Claire Messud has a knack for conveying her characters’ self-doubt and anguish, even as they fail to see it themselves. The theme of facades is woven throughout The Emperor's Children. This fat novel follows three friends on the cusp of 30 in New York City. Marina is living with her wealthy parents, working on a long-awaited book about children’s clothes. Julius, a struggling magazine writer, is cheating on his new boyfriend. And Danielle, a documentarian, begins an affair with Marina’s father, Murray Thwaite.
Murray made a name for himself as a left-wing journalist supporting laborers and civil rights groups back in the sixties. He has since grown apathetic and obese as he works on a secret tome, How to Live. I saw him as metaphor for America -- so wrapped up in his own self-righteousness, he misses the opportunity to support a younger generation of artists.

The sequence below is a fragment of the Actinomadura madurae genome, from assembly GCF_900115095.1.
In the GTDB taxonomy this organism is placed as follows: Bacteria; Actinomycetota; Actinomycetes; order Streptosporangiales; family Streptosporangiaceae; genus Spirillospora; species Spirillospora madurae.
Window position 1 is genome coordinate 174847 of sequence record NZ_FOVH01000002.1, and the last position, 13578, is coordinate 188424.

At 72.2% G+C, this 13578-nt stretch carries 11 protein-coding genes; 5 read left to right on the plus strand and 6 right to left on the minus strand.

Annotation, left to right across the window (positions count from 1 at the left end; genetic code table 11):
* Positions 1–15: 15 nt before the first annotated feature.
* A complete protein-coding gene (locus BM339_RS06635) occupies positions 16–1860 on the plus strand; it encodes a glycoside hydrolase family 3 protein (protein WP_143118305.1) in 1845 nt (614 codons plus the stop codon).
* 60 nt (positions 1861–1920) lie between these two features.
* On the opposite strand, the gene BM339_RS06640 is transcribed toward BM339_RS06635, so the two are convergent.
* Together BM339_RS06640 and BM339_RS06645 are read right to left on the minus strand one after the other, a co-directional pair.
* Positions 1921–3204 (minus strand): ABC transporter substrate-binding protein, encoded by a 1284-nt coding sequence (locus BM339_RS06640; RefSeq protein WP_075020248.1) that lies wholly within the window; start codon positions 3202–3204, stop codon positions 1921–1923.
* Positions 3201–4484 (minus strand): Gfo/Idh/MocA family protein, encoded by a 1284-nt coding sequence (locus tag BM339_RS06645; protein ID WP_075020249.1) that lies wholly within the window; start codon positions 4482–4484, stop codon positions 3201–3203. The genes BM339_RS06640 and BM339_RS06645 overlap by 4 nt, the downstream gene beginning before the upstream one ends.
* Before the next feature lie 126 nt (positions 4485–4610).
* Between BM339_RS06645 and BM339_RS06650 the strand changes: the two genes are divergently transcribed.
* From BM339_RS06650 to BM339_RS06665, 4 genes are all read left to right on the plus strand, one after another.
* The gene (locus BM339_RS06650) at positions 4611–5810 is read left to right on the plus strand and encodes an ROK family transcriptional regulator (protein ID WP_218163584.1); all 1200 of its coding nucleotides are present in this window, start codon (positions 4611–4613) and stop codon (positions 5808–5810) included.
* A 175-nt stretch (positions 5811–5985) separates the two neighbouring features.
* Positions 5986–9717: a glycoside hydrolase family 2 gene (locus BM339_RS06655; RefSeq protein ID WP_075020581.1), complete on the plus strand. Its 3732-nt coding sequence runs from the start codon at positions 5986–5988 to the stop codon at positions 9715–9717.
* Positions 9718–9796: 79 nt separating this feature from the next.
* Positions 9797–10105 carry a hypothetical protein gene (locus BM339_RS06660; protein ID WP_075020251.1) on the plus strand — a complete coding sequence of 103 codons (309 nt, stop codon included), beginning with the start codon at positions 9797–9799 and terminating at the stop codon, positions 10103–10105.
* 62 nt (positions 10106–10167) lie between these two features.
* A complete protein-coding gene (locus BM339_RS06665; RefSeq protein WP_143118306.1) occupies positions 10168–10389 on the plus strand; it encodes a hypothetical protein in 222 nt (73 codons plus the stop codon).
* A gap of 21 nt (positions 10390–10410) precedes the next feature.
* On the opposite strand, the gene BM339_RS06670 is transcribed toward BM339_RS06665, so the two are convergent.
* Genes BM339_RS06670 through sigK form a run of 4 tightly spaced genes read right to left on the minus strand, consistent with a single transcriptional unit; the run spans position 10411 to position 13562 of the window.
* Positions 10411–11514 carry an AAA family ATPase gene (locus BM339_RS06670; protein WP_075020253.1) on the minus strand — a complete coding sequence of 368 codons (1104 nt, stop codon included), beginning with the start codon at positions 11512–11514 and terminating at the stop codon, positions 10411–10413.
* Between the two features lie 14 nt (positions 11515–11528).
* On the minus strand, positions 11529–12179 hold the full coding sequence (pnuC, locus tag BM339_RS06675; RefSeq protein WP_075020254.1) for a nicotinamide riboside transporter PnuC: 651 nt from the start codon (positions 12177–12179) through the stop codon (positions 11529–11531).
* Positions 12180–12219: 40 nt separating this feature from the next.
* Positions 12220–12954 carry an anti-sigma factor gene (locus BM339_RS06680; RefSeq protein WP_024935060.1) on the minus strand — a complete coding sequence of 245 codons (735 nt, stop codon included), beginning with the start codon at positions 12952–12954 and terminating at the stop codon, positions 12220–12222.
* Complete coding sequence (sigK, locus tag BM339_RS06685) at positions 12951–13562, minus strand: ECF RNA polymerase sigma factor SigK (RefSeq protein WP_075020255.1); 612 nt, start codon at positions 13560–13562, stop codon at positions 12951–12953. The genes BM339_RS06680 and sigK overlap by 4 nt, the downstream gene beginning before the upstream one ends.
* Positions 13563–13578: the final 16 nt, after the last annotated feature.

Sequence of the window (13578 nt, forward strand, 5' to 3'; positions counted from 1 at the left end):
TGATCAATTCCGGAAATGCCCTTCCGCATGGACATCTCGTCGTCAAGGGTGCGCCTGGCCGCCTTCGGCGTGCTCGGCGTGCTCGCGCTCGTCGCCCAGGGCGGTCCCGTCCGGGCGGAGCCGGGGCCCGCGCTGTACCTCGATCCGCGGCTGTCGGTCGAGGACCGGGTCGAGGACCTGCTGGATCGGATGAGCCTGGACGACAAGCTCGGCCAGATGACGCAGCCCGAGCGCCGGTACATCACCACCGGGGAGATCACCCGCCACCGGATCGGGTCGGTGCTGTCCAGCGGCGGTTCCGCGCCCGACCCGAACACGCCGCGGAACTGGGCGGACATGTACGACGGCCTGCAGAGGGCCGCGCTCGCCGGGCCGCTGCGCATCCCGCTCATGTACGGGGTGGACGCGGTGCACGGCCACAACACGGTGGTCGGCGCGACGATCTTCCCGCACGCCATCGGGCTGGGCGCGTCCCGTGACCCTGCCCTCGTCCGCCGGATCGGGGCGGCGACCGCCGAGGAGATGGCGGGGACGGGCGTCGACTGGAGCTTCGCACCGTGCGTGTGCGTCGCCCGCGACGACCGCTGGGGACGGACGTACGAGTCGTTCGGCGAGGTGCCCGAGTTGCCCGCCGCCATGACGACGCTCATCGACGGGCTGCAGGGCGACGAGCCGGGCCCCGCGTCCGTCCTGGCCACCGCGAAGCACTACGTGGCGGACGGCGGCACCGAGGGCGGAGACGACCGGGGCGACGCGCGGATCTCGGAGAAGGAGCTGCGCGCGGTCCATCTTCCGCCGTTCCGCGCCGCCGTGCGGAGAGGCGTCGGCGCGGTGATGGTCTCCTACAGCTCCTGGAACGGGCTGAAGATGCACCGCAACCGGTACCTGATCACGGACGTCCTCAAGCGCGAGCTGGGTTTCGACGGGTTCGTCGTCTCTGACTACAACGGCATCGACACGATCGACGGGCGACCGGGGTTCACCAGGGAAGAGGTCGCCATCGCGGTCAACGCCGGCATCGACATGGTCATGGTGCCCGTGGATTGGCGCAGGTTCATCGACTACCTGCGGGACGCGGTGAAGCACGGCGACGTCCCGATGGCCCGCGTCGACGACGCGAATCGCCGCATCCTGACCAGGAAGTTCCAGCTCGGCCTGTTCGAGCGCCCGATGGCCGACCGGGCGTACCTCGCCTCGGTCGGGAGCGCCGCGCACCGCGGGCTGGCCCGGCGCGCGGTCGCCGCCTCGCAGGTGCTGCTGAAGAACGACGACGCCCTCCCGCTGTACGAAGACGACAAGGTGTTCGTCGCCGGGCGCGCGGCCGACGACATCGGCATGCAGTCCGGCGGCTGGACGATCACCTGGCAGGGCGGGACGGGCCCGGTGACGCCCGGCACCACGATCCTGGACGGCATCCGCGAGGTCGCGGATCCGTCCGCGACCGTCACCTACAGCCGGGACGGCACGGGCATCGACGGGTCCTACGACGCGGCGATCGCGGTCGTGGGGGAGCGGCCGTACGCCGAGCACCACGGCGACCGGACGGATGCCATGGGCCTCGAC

Immersed in the details of their lives, I was shocked when 9/11 exploded onto the page, destroying a perfectly lovely September morning. All the characters are put in their place as the towers fall, and yet no one seems to use the moment for introspection or self-analysis. “And Murray, whose greatness lay not in his words or his actions but simply in his capacity to convince others of his greatness…Murray who was emperor in this place of pretense—surely even Murray, above all Murray, would be toppled by this.”
But is he?